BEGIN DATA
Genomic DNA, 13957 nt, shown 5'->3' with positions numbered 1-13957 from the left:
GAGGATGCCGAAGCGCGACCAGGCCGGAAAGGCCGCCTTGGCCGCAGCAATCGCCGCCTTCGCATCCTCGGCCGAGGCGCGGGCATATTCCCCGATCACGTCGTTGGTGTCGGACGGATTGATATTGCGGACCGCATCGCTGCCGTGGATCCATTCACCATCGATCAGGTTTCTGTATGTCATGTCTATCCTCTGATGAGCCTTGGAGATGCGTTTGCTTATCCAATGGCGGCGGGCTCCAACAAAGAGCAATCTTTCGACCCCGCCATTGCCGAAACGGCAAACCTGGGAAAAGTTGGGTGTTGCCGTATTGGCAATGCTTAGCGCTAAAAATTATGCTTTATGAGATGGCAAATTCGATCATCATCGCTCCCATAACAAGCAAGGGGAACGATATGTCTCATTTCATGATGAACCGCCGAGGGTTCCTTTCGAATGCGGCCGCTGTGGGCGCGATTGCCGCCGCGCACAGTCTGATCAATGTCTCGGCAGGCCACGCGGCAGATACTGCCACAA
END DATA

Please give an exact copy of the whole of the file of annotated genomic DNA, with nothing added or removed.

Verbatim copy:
Genomic DNA, 13957 nt, shown 5'->3' with positions numbered 1-13957 from the left:
GAGGATGCCGAAGCGCGACCAGGCCGGAAAGGCCGCCTTGGCCGCAGCAATCGCCGCCTTCGCATCCTCGGCCGAGGCGCGGGCATATTCCCCGATCACGTCGTTGGTGTCGGACGGATTGATATTGCGGACCGCATCGCTGCCGTGGATCCATTCACCATCGATCAGGTTTCTGTATGTCATGTCTATCCTCTGATGAGCCTTGGAGATGCGTTTGCTTATCCAATGGCGGCGGGCTCCAACAAAGAGCAATCTTTCGACCCCGCCATTGCCGAAACGGCAAACCTGGGAAAAGTTGGGTGTTGCCGTATTGGCAATGCTTAGCGCTAAAAATTATGCTTTATGAGATGGCAAATTCGATCATCATCGCTCCCATAACAAGCAAGGGGAACGATATGTCTCATTTCATGATGAACCGCCGAGGGTTCCTTTCGAATGCGGCCGCTGTGGGCGCGATTGCCGCCGCGCACAGTCTGATCAATGTCTCGGCAGGCCACGCGGCAGATACTGCCACAA